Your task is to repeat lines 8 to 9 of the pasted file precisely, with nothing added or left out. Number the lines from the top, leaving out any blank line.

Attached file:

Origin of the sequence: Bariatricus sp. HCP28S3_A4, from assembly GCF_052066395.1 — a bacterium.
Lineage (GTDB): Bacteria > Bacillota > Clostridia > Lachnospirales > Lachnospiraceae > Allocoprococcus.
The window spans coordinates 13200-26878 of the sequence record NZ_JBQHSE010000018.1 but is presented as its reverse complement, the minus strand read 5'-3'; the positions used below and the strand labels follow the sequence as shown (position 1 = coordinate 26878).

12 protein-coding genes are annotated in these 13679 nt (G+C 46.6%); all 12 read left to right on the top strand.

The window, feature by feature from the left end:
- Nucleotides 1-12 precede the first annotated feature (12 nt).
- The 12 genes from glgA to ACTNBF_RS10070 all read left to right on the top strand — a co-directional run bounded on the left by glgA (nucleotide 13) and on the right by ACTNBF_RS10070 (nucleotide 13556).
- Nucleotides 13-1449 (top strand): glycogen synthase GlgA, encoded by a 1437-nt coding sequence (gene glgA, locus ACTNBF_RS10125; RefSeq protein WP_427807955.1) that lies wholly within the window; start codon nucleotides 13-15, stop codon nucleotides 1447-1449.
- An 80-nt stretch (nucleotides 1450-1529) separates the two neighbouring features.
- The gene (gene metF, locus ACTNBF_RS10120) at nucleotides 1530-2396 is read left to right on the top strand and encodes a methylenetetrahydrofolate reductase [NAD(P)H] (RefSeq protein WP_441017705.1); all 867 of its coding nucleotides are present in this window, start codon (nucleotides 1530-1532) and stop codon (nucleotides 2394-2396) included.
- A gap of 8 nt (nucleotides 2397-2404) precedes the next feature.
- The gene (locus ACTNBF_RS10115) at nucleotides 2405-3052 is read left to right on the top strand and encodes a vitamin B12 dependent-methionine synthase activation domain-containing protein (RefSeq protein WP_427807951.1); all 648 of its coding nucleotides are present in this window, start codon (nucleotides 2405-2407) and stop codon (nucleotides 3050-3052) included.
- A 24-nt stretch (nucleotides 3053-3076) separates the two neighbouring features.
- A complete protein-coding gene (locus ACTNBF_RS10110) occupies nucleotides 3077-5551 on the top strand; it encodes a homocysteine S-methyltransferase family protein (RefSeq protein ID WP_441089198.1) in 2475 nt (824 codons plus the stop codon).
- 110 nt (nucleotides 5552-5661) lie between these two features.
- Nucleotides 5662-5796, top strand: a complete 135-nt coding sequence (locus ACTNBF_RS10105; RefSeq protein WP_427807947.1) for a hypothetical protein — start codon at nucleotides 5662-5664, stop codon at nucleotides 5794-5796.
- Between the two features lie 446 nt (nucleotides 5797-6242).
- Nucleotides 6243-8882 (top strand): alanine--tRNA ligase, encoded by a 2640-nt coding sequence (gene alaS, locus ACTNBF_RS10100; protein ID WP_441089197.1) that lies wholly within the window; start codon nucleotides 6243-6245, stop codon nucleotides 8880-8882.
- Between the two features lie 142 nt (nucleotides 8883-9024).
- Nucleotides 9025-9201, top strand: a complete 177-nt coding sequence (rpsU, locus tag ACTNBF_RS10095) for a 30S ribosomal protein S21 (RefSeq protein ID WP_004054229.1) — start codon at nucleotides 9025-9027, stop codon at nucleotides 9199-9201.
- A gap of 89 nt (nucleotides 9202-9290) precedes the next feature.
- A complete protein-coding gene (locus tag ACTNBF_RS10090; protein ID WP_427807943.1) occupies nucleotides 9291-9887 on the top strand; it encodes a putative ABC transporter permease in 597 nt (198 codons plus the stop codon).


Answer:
- Nucleotides 13-1449 (top strand): glycogen synthase GlgA, encoded by a 1437-nt coding sequence (gene glgA, locus ACTNBF_RS10125; RefSeq protein WP_427807955.1) that lies wholly within the window; start codon nucleotides 13-15, stop codon nucleotides 1447-1449.
- An 80-nt stretch (nucleotides 1450-1529) separates the two neighbouring features.